Once you have gathered sources with content that is relevant to your topic, it is vital that you evaluate those sources for their quality and trustworthiness.
Useful books and articles will support your research with reliable information.
Evaluating Print Resources
Are your sources accurate and reliable? Check for
footnotes and/or a list of references. These references should substantiate
statements made by the author.
Is the author objective? Look for signs that the
author is unbiased and objective. If the author is a spokesperson
for a particular interest group or is expressing a personal opinion, take that
into account when evaluating the source.
Is the author competent? Does the source provide
information about the author? Does the author have the credentials
to be an authority on the subject?
Who published the book or article? Publishers of
professional and scholarly books and articles make sure that the information
in those sources is reliable. Many scholarly journals have a rigorous
review process in which scholars in the field review the article prior
to publication. This process is known as "peer review". Popular
publications such as newspapers and magazines can still be useful but should be evaluated carefully
Are your sources current? Depending upon your topic,
you may need the most recent information available. Check the date
of publication and see if there are references to current statistics,
findings, or events.
Sources on the Internet can pose special problems for evaluation. This is especially true because anyone can create and publish online content, meaning that the best information is often found alongside the very worst misinformation. For each website you consider using as a source for your assignments, you may wish to use the following criteria:
||Questions to ask to determine site quality:
|Authorship & Publisher
- Can I tell who the author is? Does the site give biographical information on the author that establishes his/her authority, or provide a link to his/her resume or CV?
- Do I know from my own studies that the author is an authority on the subject? (Example: I know Alan Greenspan is an economics expert.)
- Can I tell what organization is responsible for hosting this site? Is that organization a known authority on the subject?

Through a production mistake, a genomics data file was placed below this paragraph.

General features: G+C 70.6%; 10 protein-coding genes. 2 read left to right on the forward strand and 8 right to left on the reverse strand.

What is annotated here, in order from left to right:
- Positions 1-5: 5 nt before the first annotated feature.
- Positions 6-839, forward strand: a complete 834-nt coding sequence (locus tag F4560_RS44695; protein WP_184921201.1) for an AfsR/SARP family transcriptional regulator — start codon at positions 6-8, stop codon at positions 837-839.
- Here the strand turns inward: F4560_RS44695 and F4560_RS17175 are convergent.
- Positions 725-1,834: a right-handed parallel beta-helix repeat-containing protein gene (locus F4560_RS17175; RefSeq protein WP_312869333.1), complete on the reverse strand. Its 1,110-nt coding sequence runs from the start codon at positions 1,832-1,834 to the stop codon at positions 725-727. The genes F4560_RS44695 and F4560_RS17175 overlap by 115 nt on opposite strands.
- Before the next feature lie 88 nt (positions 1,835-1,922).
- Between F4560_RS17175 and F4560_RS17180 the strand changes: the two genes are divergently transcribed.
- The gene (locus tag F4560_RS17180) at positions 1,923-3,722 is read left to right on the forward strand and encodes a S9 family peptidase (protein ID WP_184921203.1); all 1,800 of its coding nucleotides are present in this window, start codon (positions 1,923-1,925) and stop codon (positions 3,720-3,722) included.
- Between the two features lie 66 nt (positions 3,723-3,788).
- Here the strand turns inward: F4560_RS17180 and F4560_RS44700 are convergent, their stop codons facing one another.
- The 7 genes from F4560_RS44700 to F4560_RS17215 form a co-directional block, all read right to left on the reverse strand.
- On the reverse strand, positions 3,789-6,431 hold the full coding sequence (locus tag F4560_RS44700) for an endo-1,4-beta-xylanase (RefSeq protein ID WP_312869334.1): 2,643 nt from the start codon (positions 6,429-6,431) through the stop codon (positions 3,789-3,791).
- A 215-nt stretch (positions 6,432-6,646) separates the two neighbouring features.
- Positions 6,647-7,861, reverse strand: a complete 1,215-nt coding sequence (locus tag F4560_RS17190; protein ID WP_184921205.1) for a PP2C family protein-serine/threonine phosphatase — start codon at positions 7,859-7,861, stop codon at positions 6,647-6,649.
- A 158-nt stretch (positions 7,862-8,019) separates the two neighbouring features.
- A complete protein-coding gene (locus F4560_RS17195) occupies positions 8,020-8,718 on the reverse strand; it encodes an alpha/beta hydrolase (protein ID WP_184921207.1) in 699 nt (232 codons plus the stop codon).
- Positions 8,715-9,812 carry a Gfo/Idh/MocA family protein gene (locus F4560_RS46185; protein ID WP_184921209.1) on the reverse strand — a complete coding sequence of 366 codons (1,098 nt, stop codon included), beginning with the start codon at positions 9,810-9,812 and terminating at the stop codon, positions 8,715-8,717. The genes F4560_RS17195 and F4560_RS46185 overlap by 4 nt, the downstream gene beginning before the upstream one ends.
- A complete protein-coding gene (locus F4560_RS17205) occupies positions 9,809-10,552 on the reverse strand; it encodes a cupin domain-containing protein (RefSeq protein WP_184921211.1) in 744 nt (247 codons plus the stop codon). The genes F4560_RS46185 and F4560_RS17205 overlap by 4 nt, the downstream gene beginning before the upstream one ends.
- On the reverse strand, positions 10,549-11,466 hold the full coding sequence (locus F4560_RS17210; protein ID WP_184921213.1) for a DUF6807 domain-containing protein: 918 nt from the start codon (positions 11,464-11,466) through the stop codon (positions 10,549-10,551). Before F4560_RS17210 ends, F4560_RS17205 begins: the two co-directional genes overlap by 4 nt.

- Was this page linked to by another site that is authoritative?
|Purpose & Intended Audience
- Is the page’s purpose easily identifiable?
- Is its purpose appropriate for college-level research? (Example: A satirical web site may not be appropriate to use as a source for a research paper about election issues.)
- Is the target audience of the page easily identifiable through graphic or written cues and is this audience appropriate for college-level research? (Example: a site targeting a high-school audience may not be appropriate for use in an academic research paper.)
|Objectivity & Point of View
- Does the page contain or link to websites that display multiple viewpoints?
- Is the page’s language objective, appealing to reason rather than emotion?
- Does the site’s URL indicate that it resides on the server of an organization that does not have a specific political or philosophical agenda? (Example: If you are doing research on gun control, you may need to weigh carefully information found at www.nra.org)
|Accuracy & Referral to Other Literature
- Does the document include a bibliography and proper citation?
- If the author is proposing a new theory, does s/he discuss its limitations as well as its strengths?
- Can items stated as facts be verified in other sources?
- If the site is publicizing research or an empirical study, does it contain an explanation of the research methods used?
- If the site is expressing a controversial theory, does it state that it is controversial?
|Currency & Timeliness
- Does the page include a clear copyright, publication or “last-updated” date?
- Do all of the links on the page work?
- Does the document refer to clearly dated information? (Example: “Figures are based upon the 2012 Quinnipiac Opinion Poll”.)